Sunday, August 19, 2018

Reader's Theater Bible

Recently I saw a good deal on a leather-bound Bible of The Voice, a translation I've found intriguing for some time. Today I used that Bible to carry to church instead of a smaller NKJV or ESV translation I've often used.

I have to say, it literally reminded me of going to church as a kid. It must have been that long since I've used a full-size Bible like that on a Sunday morning. I've got a few other leather-bound Bibles at home (KJV, NKJV, NASB) that have percolated to the surface this summer of translations and notes to read next.

In ordering that new translation recently, ChristianBook.com also had a paperback version of it for $0.99. I added one of those as well. Other than a title page in the front and an ad on the last page, it's literally all Bible text with some notes along the way.

If you've ever seen reader's theater before, this is like the entire Bible turned into a reader's theater script. I think it would be useful to have at least four or five copies on hand so that if ever one wanted to be able to easily turn the Bible into a mini drama, they would already have scripts on hand ready to go.

Friday, August 17, 2018

“And Should Communism Be Victorious?”

Professor Emil Brunner of Zurich, Switzerland, along with Karl Barth and Reinhold Niebuhr, were theological liberals in the Protestant ecumenical movement. The final chapter in Apostles of Deceit includes text from an article by Professor Brunner published in the Neue Zurcher Zeitung newspaper of Zurich for Sunday, May 28, 1961. (Emphasis and links added.)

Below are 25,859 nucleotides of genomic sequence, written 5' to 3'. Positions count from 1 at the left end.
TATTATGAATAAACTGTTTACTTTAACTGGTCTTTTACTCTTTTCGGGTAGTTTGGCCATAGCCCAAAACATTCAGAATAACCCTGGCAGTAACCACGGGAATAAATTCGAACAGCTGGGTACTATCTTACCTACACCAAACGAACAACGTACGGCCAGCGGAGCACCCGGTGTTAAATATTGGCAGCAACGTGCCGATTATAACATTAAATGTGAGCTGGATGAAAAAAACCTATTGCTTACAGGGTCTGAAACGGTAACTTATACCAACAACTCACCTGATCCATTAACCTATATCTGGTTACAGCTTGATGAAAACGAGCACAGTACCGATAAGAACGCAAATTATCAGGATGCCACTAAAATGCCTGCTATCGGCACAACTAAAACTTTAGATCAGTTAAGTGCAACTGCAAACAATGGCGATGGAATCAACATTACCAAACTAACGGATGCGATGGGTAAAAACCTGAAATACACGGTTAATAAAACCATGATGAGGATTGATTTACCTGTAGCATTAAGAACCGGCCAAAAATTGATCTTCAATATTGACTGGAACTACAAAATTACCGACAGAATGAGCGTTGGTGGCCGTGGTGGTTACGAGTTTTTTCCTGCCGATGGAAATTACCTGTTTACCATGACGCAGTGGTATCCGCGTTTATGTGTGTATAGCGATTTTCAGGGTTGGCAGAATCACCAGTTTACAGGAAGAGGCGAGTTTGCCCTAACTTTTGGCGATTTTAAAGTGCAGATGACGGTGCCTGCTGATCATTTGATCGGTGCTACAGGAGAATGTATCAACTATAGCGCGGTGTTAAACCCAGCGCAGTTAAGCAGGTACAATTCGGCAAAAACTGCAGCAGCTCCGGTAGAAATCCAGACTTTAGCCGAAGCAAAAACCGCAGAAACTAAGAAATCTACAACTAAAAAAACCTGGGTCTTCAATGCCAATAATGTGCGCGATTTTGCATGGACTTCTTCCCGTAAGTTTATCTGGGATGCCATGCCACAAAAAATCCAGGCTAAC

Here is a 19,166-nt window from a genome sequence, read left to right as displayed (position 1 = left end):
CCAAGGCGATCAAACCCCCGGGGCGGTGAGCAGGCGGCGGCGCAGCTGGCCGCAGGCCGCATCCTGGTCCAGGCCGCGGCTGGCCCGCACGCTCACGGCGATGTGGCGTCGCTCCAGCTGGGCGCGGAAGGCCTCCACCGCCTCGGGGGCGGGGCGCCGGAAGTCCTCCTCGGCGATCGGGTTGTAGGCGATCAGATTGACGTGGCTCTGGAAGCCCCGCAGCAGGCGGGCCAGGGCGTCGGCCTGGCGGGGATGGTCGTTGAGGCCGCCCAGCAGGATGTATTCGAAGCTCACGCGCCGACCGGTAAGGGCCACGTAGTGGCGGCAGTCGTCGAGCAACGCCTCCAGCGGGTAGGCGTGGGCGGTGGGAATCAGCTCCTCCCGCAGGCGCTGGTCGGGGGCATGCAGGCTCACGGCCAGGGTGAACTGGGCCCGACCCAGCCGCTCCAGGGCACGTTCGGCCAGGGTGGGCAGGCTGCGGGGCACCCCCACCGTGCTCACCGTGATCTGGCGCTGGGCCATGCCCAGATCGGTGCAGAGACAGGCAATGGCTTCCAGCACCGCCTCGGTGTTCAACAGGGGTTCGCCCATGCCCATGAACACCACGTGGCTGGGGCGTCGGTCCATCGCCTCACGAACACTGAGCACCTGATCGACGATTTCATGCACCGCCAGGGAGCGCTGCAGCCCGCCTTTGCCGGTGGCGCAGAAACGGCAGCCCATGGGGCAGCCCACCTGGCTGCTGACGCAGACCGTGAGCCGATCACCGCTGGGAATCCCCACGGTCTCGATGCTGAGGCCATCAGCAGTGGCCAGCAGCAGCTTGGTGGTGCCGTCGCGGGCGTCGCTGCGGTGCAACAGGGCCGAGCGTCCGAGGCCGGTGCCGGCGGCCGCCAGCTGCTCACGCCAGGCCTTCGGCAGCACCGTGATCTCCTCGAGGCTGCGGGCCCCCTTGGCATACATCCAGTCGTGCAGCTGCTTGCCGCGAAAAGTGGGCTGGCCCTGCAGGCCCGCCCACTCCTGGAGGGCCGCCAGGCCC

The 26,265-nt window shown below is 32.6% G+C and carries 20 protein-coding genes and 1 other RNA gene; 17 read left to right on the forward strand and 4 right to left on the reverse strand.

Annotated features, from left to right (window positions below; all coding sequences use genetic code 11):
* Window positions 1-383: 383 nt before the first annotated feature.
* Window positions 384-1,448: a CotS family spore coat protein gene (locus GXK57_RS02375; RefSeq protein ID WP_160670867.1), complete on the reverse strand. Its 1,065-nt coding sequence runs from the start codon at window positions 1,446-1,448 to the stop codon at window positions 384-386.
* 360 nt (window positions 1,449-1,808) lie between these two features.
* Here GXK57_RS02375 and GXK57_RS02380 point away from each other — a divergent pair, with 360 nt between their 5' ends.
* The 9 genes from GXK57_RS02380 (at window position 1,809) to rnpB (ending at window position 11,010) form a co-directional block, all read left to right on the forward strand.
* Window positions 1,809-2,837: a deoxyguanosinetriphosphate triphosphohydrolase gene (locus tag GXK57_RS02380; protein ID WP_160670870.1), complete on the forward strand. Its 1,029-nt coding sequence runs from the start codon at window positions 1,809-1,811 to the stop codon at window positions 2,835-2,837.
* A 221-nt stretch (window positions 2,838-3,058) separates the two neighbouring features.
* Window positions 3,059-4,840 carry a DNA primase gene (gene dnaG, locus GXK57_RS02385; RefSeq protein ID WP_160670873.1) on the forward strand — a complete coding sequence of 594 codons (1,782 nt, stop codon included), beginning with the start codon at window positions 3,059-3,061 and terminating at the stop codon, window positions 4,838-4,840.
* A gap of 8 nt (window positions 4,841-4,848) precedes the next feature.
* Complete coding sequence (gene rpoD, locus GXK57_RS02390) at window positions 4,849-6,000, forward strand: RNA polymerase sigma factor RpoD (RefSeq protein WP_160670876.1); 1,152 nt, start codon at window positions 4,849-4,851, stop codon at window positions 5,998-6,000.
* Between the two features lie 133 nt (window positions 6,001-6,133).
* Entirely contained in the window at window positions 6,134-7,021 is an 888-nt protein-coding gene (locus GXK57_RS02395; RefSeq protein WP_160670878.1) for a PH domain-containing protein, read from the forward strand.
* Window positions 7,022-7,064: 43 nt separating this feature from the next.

But above all, the Communist strategists undertake to split and make of no effect what Christian and humanitarian strengths are still in existence in Europe. Most alarming is the success they have gained in World Protestantism. The World Council of Churches accepted as their password, “Anti-Communism is the line of attack of the Roman Catholic Church and must inevitably lead to war!” The opinion became widespread that anti-Communism is a sterile position unworthy of a Christian; that one has to “remain in Communication with Communism.” Moscow's peace propaganda was accepted inasmuch as the church has to, of course, be “for peace.”

With great passion it accepted and made its own the “fear” of the atom catastrophe, which Moscow propaganda is constantly spreading. This was done by falling for the Communist trick of equating nuclear armament with willingness to wage an atomic war and making the West responsible for it. All this without noticing how Moscow alternatively wavered between threats of rockets and Russian superiority in atomic weapons, and the waving of the palm of peace. All of this while ignoring the fact that that segment of Europe which is still part of the free world owes its very existence, above all else, to this very nuclear armament of the West which had never been put into action.

Thursday, August 16, 2018

Productivity tools for each project size range

Not all To Do list apps or tools are created equal. Not all projects are either for that matter.

I find I have three tiers of sizes for projects I try to accomplish: small, medium, and large.

Small projects are those that can be done in one sitting, and usually I can aim for getting them done in a specific day. Often they're anything from a momentary do-it-quickly project or item up to a few hours. Many of these come up on a repeat basis.